The change (?) in EBIT margin showed the strongest positive performance measurement relationship with TSR, with the high group having median TSR that was a whopping 14.8% higher per year than that of the low group. This was closely followed by the compound annual growth rate (CAGR) in EBIT (+14.7%/year), EBITDA (+13.5%/year) and EPS (+13.4%/year). Sorting companies by these margin improvement and profit growth metrics proved to have the strongest relationships to TSR across the scores of metrics studied.

Sales CAGR (+12.7%/year) was also a very important TSR driver, which is consistent with the importance of reinvestment rates discussed in Part 1. It has become common to prioritize margins and returns over sales growth but, as will be shown below, sales growth is even more important for companies that are also improving returns. Independent from sales growth, ?ROIC (+12.4%/year) is also a very important TSR driver and behaviorally it does a better job than margin improvement by incorporating not just P&L efficiency but capital productivity progress as well.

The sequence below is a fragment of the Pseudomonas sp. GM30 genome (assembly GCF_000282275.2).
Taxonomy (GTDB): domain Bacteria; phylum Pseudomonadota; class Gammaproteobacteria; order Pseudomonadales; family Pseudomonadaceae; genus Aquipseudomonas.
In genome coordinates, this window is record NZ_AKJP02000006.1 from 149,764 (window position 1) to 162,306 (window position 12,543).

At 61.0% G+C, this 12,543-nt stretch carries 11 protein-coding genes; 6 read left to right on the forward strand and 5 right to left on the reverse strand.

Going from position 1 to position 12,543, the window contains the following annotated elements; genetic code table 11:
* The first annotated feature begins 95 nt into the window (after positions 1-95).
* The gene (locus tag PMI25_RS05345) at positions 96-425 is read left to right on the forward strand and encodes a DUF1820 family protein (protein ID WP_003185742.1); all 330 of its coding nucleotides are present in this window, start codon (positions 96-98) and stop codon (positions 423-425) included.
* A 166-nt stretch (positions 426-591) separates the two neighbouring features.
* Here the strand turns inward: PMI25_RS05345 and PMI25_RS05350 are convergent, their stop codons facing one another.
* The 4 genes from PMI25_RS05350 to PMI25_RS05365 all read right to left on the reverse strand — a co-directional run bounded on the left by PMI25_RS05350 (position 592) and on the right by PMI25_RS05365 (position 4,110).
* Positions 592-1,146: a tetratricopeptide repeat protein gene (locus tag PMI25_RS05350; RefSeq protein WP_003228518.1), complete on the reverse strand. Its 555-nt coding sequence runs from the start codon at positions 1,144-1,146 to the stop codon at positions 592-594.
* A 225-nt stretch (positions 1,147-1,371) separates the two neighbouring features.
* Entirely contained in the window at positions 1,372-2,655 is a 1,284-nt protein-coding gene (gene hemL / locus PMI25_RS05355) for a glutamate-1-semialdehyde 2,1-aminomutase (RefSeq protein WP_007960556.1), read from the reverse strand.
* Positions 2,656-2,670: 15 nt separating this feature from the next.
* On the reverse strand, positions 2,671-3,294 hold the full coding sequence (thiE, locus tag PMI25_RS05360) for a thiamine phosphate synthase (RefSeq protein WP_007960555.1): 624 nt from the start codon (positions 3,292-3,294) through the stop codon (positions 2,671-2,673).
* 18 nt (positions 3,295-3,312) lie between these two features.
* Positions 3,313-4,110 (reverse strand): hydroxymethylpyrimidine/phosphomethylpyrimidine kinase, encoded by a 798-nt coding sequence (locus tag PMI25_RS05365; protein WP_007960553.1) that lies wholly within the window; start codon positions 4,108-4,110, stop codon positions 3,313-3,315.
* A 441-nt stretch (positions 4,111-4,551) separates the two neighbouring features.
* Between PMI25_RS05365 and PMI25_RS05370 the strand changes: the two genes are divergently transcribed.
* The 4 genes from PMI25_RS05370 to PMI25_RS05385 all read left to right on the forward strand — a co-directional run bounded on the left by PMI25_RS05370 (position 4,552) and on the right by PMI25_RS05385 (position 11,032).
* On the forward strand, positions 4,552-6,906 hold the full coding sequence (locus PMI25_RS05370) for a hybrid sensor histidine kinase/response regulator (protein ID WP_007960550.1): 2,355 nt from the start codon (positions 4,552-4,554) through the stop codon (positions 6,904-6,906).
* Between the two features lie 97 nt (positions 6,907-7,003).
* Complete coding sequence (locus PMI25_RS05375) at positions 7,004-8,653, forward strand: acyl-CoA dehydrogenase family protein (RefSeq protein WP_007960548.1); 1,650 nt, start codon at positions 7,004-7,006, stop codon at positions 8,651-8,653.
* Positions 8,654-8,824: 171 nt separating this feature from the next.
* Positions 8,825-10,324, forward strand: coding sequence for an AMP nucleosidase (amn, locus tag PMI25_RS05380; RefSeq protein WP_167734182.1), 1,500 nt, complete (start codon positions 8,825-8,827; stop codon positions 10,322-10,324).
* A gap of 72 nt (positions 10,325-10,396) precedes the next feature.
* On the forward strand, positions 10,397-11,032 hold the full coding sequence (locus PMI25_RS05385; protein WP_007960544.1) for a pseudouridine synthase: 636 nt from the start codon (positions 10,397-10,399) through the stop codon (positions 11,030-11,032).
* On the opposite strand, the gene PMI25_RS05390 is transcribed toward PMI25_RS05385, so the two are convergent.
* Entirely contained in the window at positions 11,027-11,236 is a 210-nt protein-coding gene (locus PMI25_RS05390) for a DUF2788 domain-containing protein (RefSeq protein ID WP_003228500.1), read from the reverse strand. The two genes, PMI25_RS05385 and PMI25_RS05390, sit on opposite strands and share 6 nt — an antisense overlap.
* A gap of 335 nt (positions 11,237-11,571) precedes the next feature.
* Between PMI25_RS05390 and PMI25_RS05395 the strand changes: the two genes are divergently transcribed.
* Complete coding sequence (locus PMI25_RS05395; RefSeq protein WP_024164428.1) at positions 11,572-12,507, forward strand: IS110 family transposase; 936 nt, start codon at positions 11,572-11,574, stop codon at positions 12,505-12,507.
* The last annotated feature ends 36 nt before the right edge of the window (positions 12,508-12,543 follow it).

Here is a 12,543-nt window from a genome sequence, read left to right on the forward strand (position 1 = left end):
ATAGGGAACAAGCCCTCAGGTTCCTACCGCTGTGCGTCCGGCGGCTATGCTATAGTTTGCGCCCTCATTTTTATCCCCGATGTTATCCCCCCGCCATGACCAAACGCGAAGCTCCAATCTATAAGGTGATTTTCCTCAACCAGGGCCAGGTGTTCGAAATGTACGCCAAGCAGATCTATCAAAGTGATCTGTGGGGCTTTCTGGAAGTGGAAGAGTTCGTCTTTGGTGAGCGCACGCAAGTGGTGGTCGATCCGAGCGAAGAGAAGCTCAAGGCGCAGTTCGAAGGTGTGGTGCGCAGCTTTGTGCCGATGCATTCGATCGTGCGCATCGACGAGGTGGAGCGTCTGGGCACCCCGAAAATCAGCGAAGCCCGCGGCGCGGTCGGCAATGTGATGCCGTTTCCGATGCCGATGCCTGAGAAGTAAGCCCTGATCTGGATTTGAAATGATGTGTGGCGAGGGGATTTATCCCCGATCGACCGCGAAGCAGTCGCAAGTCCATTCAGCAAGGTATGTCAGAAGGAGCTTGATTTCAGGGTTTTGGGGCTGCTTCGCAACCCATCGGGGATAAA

The worst performer was EBITDA margin (-5.3%/year) followed by EBIT margin (-4.4%/year). Healthcare companies with high margins that are not improving are less likely to have strong TSR. Interestingly, despite this negative relationship for high margins, the same doesn’t hold for high ROIC (+0.5%/year) which has a slightly positive relationship. Improving ROIC is still much more important than the level of ROIC, but at least having a high ROIC doesn’t seem to negatively influence TSR.

Applying these findings in developing business strategies can be challenging. For example, should a company pursue projects that are likely to generate significant growth at flat or slightly lower returns than that of the current business or, instead, should it focus on fewer projects with meaningfully higher returns? Tradeoffs of growth versus improving returns are common and, in practice, decisions are often based on a predetermined mandate, management instinct or selective analysis that supports it. What do the facts show to be in the best interest of shareholders?

By themselves, sales CAGR (+12.7%/year) and ?ROIC (+12.4%/year) rank slightly lower than ?EBIT Margin (+14.8%/year), but when companies are sorted on both ?ROIC and sales CAGR in a 3×3 matrix, as presented in Figure 1, this difference expands to 23.2% (simply 27.8% - 4.6%, from Figure 1).